While current stereotypes often depict the victims of human trafficking as innocent young girls who are seduced or kidnapped from their home countries and forced into the sex industry, it is not just young girls who are trafficked.
Men, women, and children of all ages can fall prey to traffickers for purposes of sex and/or labor. Victims may be trafficked into the United States from other countries or may be foreign citizens already in the United States (legally or illegally) who are desperate to make a living to support themselves and their families in the United States or in their home countries.
Regardless of gender, age, immigration status, or citizenship, certain commonalities exist among victims of trafficking (for both sex and labor), such as their vulnerability to force, fraud, or coercion. Traffickers prey on those with few economic opportunities and those struggling to meet basic needs. They take advantage of the unequal status of women and girls in disadvantaged countries and communities, and capitalize on the demand for cheap, unprotected labor and the promotion of sex tourism in some countries.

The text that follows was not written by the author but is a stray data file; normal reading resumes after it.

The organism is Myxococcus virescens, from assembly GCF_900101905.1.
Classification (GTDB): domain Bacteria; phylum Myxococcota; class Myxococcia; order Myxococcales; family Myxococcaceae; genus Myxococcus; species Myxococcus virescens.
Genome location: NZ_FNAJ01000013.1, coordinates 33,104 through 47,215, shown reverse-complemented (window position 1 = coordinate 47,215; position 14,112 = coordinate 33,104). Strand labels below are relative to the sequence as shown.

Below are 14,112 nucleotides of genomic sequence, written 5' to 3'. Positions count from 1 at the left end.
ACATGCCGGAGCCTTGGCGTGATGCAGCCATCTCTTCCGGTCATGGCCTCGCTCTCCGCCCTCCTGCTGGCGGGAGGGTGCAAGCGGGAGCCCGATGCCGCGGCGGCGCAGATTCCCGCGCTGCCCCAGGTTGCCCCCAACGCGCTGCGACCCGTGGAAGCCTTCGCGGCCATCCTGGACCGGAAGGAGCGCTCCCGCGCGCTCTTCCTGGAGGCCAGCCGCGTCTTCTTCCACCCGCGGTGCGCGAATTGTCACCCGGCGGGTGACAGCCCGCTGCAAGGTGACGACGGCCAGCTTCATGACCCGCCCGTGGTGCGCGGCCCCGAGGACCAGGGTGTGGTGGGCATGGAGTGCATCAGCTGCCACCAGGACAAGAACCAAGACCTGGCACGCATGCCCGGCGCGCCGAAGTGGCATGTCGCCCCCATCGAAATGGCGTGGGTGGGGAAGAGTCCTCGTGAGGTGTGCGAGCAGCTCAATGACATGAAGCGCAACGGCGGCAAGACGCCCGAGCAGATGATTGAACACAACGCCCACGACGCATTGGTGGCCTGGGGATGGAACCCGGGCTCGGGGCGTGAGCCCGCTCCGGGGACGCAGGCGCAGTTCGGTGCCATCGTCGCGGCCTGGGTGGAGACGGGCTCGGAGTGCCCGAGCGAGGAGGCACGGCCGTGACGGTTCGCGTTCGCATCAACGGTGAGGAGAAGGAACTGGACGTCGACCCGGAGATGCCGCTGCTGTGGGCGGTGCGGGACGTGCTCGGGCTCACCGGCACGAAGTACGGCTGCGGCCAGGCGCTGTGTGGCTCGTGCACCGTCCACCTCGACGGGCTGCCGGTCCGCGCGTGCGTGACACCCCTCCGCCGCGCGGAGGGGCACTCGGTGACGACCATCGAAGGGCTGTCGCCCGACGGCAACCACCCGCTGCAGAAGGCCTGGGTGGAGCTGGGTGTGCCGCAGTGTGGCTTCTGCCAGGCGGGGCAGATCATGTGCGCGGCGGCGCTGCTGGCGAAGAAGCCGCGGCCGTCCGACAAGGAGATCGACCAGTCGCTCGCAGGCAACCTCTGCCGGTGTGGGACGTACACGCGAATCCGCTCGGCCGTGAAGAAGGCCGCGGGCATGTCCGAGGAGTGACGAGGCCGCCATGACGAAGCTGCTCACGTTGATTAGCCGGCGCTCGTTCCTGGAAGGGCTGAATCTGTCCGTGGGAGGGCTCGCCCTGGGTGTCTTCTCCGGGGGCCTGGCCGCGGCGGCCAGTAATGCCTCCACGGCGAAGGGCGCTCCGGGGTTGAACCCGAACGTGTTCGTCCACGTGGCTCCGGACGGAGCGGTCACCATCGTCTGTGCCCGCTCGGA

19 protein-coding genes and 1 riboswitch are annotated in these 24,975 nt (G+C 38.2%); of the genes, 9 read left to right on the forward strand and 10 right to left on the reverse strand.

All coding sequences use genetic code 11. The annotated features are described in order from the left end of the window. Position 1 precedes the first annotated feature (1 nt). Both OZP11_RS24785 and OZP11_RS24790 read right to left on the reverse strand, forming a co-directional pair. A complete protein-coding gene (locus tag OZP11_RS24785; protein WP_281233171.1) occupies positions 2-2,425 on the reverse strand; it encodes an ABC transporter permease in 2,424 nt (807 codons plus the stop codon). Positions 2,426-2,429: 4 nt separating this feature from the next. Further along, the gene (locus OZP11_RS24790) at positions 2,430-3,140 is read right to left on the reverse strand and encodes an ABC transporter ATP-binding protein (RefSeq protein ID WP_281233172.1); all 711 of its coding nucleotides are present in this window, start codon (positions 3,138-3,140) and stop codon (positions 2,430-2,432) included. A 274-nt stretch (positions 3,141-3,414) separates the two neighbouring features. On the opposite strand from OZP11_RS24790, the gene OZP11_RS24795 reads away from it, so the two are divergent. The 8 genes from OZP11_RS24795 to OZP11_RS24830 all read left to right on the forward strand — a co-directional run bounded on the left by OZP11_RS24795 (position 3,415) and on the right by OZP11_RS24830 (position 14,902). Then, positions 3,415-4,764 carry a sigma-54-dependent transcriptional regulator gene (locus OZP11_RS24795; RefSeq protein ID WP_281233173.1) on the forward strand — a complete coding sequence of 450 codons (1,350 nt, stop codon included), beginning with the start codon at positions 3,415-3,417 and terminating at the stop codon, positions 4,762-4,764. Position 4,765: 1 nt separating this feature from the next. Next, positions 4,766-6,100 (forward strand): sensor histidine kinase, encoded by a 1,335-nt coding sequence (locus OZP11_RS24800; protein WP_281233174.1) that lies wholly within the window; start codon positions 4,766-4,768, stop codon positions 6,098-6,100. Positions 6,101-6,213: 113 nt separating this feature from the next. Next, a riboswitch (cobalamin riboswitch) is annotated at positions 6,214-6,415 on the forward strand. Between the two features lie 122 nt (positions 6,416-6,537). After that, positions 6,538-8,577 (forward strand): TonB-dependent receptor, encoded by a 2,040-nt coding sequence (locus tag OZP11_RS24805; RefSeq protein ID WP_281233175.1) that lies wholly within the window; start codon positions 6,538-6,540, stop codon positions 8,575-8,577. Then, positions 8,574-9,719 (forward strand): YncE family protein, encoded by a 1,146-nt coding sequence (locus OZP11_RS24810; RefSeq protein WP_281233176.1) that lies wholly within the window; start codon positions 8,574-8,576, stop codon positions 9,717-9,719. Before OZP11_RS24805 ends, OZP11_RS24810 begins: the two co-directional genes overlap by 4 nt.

Victims of human trafficking, both international and domestic, share other characteristics that place them at risk for being trafficked. These include poverty, young age, limited education, lack of work opportunities, lack of family support (e.g., orphaned, runaway/throwaway, homeless, family members collaborating with traffickers), history of previous sexual abuse, health or mental health challenges, and living in vulnerable areas, especially areas with known police corruption and high crime.
Despite increased attention to the problem of human trafficking into, and most recently within, the United States, knowledge and understanding of the issue remains fairly limited. Research on trafficking has focused primarily on estimating the scale of the problem, mapping routes, and reviewing policies.
This is where SWEAT Network comes in. By banding together, each of us helping as we can will assist people worldwide.